When I read that Prince failed to leave a will or any known estate planning documents, I was shocked. The musician, who was notoriously hands-on with his music and its management, failed to prepare a plan for what would happen after his death. Prince left behind an estate estimated to exceed $300 million. While most of us will never accumulate that much money, we can still learn from Prince’s mistakes.Read More
On the downtown streets of Lexington, firm member, Amy Dougherty is well-known for her friendly smile and her speedy wheelchair. Read more about Amy: http://www.kentucky.com/living/article68609532.html
One of the most common things I hear from my estate planning clients is that they want to “avoid probate.” So, I’ve started asking them “why?” They tell me one of two things: first, they have heard that probate is expensive, or secondly, they don’t know why. In 1965, Norman F. Dacey published his well-known book How to Avoid Probate! Norman F. Dacey, while not an attorney himself, instructs the public to transfer everything they own into a Living Trust using one of the forms in the back of his book.Read More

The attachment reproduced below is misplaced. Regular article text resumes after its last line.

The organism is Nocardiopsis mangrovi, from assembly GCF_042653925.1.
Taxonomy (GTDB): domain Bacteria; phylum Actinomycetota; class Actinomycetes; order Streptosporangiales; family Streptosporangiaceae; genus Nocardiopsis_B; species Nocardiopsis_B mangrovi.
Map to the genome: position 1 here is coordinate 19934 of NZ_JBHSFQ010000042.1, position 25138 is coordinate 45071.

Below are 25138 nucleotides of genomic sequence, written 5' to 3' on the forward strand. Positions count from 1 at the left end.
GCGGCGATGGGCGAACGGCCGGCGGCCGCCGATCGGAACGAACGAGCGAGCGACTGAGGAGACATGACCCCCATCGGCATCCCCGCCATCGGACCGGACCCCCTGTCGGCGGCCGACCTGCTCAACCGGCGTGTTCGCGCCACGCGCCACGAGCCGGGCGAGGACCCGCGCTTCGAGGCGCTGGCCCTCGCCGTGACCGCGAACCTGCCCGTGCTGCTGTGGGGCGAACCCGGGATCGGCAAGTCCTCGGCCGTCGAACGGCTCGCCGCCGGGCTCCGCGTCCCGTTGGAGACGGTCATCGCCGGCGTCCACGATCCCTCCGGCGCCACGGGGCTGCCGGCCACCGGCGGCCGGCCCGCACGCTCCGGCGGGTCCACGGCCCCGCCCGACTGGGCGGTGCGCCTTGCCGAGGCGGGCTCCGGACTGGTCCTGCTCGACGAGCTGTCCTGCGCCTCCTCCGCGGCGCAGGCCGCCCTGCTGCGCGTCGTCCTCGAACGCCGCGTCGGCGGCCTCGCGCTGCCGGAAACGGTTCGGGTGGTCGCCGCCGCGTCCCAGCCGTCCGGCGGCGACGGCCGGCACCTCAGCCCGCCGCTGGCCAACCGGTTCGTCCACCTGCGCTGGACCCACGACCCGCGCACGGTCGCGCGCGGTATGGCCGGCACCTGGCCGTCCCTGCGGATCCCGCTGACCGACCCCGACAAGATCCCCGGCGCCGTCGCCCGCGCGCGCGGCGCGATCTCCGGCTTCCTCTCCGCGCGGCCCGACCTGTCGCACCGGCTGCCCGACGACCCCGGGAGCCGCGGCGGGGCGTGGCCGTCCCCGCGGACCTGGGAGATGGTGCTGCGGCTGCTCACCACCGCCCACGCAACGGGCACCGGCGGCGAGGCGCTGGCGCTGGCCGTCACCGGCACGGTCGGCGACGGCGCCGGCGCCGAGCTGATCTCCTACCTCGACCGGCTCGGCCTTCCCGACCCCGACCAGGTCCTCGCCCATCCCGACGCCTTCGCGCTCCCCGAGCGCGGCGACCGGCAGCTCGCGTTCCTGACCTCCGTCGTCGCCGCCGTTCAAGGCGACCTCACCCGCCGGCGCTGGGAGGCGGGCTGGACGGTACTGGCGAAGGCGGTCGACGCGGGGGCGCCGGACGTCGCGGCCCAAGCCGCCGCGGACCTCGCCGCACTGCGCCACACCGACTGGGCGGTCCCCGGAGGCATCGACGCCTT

Elder law involves some traditional estate planning – wills, trusts, and powers-of-attorney. But an elder law attorney uses these devices to fulfill a client’s goals for the future while considering the costs of long-term care.Read More
Unique problems come with aging. Are your powers-of-attorney meeting your needs? What should they include and who should draft them? Article orginially published in the KBA's Bench and Bar Magazine.
By Carolyn L. Kenton & Amy E. Dougherty, BLUEGRASS ELDERLAW, PLLC
Robert L. McClelland, McCLELLAND AND ASSOC.
Monica M. McFarlin, Esq.
Inter vivos gifting should feature prominently in the estate plans for our middle class clients who may have accumulated considerable wealth. The old limits of gifting $10,000 (now $14,000) to each family member every year is not useful if the family’s goals are to transfer wealth without taxation and to protect assets from expenditure for nursing home expenses. Because of changes in the tax code, a person may gift $5.3 million in one transaction and still experience no federal gift tax liability. Kentucky has no gift tax. Middle-class folks won’t ever see the federal limit and should not think of gifting in terms of the annual gift limit. If a person is trying to preserve assets from nursing home expenditures, then large gifts that occur earlier than five years before a person’s need for nursing home assistance is the goal as such gifts will invoke no Medicaid penalty. However, for clients who have done no planning, and now have a family member residing in a nursing home, inter vivos gifting can still be beneficial.Read More